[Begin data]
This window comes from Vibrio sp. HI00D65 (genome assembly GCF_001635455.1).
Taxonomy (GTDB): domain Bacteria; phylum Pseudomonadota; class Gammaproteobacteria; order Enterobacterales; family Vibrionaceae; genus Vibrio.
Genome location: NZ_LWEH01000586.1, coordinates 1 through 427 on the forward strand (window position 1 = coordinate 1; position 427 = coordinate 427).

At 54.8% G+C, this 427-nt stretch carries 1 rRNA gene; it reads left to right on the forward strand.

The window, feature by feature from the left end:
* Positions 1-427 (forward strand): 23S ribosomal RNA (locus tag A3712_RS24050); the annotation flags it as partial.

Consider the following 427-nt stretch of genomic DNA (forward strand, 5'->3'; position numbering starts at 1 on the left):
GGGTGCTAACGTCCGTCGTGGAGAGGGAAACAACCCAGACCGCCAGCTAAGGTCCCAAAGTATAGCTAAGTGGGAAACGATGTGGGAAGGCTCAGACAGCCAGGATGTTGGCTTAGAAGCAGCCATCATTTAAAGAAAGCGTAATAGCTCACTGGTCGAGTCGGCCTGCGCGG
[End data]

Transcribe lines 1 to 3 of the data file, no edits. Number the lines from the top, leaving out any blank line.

This window comes from Vibrio sp. HI00D65 (genome assembly GCF_001635455.1).
Taxonomy (GTDB): domain Bacteria; phylum Pseudomonadota; class Gammaproteobacteria; order Enterobacterales; family Vibrionaceae; genus Vibrio.
Genome location: NZ_LWEH01000586.1, coordinates 1 through 427 on the forward strand (window position 1 = coordinate 1; position 427 = coordinate 427).